in making

making

[mey-king]
noun
1.
the act of a person or thing that makes: The making of a violin requires great skill.
2.
structure; constitution; makeup.
3.
the means or cause of success or advancement: to be the making of someone.
4.
Usually, makings. capacity or potential: He has the makings of a first-rate officer.
5.
makings.
a.
material of which something may be made: the makings for a tossed salad.
b.
Older Slang. paper and tobacco with which to make a hand-rolled cigarette.
6.
something made.
7.
the quantity made: a making of butter.
Idioms
8.
in the making, in the process of being made; developing or evolving; growing: Our space scientists see history in the making.

Origin:
before 1150; Middle English; Old English macung. See make1, -ing1

self-making, adjective
Dictionary.com Unabridged
Based on the Random House Dictionary, © Random House, Inc. 2014.
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World English Dictionary
making (ˈmeɪkɪŋ)
 
n
1.  a.  the act of a person or thing that makes or the process of being made
 b.  (in combination): watchmaking
2.  be the making of to cause the success of
3.  in the making in the process of becoming or being made: a politician in the making
4.  something made or the quantity of something made at one time
5.  make-up; composition

Collins English Dictionary - Complete & Unabridged 10th Edition
2009 © William Collins Sons & Co. Ltd. 1979, 1986 © HarperCollins
Publishers 1998, 2000, 2003, 2005, 2006, 2007, 2009
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Etymonline
Word Origin & History

make
O.E. macian, from W.Gmc. *makojanan (cf. O.S. makon, O.Fris. makia "to build, make," M.Du. maken, O.H.G. mahhon, Ger. machen), from PIE *mag- "to knead, mix, make" (see may). Sense evolution probably is via prehistoric houses built of mud. Gradually replaced the main O.E. word,
gewyrcan (see work). Meaning "to arrive at" (a place), first attested 1620s, originally was nautical. Formerly used in many places where specific verbs now are used, e.g. to make Latin (c.1500) "to write Latin compositions." This broader usage survives in some phrases, e.g. to make water "to urinate," to make a book "arrange a series of bets" (1828), make hay "to turn over mown grass to expose it to sun." Make do "manage with what is available" is attested from 1899. Make time "go fast" is 1887; make tracks in this sense is from 1834. Make the grade is 1912, perhaps from the notion of railway engines going up an incline. Phrase on the make "intent on profit or advancement" is from 1869. To make a federal case out of (something) popularized in 1959 movie "Anatomy of a Murder;" to make an offer (one) can't refuse is from Mario Puzo's 1969 novel "The Godfather." To make (one's) day is from 1909; menacing make my day is from 1971, popularized by Clint Eastwood in film "Sudden Impact" (1983). Related: Making.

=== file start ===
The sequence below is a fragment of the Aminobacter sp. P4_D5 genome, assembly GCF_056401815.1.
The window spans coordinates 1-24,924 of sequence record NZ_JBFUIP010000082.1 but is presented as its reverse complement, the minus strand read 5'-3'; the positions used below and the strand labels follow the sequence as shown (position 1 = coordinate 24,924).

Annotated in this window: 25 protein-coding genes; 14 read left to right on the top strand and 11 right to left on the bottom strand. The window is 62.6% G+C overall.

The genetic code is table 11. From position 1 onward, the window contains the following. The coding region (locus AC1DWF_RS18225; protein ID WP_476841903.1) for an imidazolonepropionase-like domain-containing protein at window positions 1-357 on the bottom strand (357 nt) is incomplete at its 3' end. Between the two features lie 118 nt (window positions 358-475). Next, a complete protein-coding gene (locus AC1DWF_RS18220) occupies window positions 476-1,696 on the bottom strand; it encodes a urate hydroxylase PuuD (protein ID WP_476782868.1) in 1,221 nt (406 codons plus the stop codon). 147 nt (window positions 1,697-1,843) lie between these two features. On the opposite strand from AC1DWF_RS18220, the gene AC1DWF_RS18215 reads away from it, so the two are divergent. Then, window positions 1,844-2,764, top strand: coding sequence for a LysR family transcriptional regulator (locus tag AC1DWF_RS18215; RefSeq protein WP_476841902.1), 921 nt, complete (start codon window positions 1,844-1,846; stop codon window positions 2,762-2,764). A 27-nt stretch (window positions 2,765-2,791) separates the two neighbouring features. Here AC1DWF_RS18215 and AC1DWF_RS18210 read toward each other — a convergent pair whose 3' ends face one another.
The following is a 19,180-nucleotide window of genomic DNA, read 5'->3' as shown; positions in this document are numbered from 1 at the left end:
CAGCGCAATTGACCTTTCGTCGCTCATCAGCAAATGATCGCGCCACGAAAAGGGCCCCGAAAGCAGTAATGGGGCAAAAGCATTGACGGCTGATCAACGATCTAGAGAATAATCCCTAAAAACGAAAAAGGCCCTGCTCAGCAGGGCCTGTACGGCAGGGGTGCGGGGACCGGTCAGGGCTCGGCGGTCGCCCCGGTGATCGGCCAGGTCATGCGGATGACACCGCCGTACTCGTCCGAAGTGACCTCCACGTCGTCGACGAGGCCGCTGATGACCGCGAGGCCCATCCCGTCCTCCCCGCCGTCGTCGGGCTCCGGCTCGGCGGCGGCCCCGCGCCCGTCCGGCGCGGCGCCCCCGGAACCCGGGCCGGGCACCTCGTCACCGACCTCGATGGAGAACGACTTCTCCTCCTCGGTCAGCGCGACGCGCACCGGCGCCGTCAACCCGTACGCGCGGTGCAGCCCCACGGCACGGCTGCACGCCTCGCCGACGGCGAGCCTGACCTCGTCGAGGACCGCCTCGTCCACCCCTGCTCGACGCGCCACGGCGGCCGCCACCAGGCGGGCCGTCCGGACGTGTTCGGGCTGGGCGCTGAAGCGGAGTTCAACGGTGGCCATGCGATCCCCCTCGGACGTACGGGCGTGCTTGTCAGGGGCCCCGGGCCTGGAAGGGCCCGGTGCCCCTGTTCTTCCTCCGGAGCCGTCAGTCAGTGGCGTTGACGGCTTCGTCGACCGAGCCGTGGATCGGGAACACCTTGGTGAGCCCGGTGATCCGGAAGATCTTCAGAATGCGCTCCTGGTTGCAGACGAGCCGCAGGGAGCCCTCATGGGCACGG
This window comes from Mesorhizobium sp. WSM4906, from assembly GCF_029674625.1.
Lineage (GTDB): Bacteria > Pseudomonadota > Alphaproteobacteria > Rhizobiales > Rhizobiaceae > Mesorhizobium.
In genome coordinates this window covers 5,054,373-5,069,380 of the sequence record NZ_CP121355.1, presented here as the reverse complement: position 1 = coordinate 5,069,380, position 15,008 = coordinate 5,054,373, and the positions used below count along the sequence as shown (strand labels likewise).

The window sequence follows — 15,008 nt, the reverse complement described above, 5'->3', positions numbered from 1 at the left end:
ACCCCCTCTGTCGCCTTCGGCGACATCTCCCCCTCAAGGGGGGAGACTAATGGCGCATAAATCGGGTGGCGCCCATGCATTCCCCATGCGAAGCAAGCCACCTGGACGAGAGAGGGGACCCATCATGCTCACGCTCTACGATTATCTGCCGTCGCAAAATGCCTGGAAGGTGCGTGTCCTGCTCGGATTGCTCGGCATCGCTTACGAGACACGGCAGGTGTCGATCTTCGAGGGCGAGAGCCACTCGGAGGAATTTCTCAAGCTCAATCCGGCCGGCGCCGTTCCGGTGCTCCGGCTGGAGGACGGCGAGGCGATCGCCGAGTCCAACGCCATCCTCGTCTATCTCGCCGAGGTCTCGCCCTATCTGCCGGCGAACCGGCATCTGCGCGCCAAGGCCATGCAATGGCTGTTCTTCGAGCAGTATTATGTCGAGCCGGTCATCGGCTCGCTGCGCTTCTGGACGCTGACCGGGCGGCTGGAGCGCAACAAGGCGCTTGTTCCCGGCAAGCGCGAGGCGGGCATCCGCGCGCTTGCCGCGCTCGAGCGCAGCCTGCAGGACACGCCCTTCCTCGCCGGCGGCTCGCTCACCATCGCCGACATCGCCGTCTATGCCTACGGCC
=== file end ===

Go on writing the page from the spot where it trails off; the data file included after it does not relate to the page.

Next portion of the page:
make
"match, mate, companion" (now archaic or dial.), from O.E. gemaca, from P.Gmc. *gamakon-, related to gemæca "one of a pair, mate, consort," gemæcc "well-matched, suitable," macian "to make" (see make (v.)).
Online Etymology Dictionary, © 2010 Douglas Harper
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